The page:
Can summer be saved?
11 juin 2020
This week: Sister cities New York and London reopen within days of each other, with a few glimmers of what may be in store.
WILL SHOPPERS SHOW UP?
100 days since its first confirmed case of Covid-19, New York City began phase one of reopening – with non-essential shops allowed to admit the public for in-store pick-up. The Wall Street Journal reported that executives at Macy’s, which reopened its Manhattan flagship this week, were surprised to see a 50% drop in sales across stores, an improvement on the 85% decline they previously predicted.
As British retailers look ahead to June 15 – what will 12 weeks of pent-up demand translate into? The Guardian noted: “Reports from post-lockdown all over the world suggest that there is likely to be an appetite for a post-quarantine clothes splurge.”
• Following the announcement of the reopening of non-essential retail in the UK, online sales revenue growth dropped from 150% to 19% as shoppers anticipated a return to stores.
• Selfridges is rethinking the customer experience even before they set foot in the door – with live entertainment planned for queues. Long lines have already formed outside their London flagship in the few weeks the food hall has been trading. The question of queue management itself is, as The Financial Times put it, “a very British issue.”
• Some of New York’s DTC fashion brands have decided to postpone reopening, at least until phase two allows 50% capacity in stores. “The No. 1 challenge every leader will have is figuring out how to reopen safely and balance the cost of reopening with foot traffic,” said Noura Sakkijha, co-founder of Mejuri.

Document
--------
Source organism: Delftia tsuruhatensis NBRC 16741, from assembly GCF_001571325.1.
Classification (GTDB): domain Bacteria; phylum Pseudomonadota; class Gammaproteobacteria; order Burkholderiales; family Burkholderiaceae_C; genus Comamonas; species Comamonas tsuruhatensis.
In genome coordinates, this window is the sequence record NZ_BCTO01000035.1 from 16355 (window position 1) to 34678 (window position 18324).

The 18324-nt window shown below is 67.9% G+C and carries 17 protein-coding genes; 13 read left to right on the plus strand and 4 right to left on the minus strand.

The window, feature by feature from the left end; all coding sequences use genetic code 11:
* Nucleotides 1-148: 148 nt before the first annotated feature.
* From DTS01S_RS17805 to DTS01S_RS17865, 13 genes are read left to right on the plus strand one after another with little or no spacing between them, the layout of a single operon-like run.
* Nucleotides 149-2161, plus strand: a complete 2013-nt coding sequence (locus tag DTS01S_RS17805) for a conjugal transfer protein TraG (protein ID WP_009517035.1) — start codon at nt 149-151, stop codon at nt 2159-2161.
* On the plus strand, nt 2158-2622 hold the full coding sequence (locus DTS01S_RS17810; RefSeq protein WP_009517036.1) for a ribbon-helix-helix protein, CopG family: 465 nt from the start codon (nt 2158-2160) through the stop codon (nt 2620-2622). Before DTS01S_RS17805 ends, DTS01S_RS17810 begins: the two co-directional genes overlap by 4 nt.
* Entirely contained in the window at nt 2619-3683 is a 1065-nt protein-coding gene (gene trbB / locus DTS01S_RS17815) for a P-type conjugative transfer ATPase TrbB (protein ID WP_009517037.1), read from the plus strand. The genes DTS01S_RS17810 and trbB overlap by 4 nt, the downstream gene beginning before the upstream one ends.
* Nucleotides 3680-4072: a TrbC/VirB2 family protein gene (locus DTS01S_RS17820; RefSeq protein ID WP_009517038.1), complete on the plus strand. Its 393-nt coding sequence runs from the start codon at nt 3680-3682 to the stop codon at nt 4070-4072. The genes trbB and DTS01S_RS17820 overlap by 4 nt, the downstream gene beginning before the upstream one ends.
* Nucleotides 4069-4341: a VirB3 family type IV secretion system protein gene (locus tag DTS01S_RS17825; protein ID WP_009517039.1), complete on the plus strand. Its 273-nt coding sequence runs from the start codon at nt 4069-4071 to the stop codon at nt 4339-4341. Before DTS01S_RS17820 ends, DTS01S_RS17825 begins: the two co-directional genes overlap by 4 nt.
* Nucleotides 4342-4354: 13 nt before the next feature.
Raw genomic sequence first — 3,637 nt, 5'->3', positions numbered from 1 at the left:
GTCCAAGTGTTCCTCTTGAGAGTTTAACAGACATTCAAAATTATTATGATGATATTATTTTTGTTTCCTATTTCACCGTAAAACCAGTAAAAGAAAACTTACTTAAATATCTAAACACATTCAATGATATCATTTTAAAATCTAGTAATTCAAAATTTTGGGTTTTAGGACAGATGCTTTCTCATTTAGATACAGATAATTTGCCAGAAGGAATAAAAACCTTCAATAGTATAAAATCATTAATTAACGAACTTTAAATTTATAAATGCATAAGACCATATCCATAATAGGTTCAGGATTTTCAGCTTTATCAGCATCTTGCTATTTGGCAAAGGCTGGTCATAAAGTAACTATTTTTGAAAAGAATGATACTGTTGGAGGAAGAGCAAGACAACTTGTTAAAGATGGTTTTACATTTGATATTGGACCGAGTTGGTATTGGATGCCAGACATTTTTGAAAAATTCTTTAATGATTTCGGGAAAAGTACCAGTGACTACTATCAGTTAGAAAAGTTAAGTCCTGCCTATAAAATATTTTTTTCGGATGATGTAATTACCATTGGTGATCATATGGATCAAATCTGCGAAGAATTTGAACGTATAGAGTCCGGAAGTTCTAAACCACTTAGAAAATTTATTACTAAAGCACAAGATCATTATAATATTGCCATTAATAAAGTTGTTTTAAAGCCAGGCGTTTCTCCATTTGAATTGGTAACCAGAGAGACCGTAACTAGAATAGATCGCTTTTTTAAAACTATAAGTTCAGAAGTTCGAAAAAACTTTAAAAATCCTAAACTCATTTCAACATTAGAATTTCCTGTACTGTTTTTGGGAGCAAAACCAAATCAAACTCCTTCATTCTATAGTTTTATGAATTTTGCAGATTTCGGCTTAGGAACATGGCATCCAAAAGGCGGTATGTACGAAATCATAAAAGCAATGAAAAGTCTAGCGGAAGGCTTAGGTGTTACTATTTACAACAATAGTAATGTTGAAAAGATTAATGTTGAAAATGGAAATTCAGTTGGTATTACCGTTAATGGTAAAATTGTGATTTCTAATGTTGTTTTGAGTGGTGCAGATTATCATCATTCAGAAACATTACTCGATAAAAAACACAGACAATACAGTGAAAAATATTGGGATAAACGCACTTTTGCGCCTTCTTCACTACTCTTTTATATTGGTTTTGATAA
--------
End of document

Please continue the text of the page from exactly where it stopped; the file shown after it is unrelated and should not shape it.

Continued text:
With signs pointing towards a post-lockdown sugar rush, will retailers be able to cope with capacity caps in place? Aimée Felone, founder of inclusive children’s bookshop Round Table Books, said: “When we do open, I know we’ll be absolutely inundated – we’ve had so many orders over the weekend even though our online shop is closed.”
RETAIL TODAY, AND TOMORROW
How might stores evolve? We’re seeing online tools continuing to augment the offline experience, with digital programming aiming to make up for hands-on experiences. McKinsey reported that in the UK, where retail is the largest private-sector employer, technology is a “strategic imperative” to stay in business.
• Alongside physically reopening, Tiffany & Co and Mulberry will offer online styling sessions and virtual store appointments. Lush Lens, a feature of the Lush Labs App, will enable shoppers to scan products for ingredient, price, and how-to demos, without needing to touch displays.
• In the long term? The experience will be a digitally enhanced one, but ultimately centered on socialising. “Retailers are going to have to think of that full journey a customer will have through their mobile device … stores will also be more focused on community and connection,” Mary Beth Laughton, CEO of Athleta, told Fast Company. Michael Stefanakos, CRO at FieldStack, said simply: “People buy from people – whether it’s clothing or books or cold cuts.”
• Brick-and-mortar will serve to communicate. Doug Stephens, a retail futurist, told Retail Dive: “Once we get beyond the medical worry of Covid-19, physical stores will once again become more vital, but less for the distribution of products and more as a media channel for the retailer or brand.”
With the crisis leading more consumers online, retailers are wondering: will URL replace IRL? As long as curiosity and connection remain crucial to human nature, that’s unlikely.
One way to state the obvious – there is no rulebook for reopening in a pandemic. But as the lights turn back on, brands face a critical question: what is the new role of a store?
Words by Amy Tai, creative consultant and native New Yorker now based in London.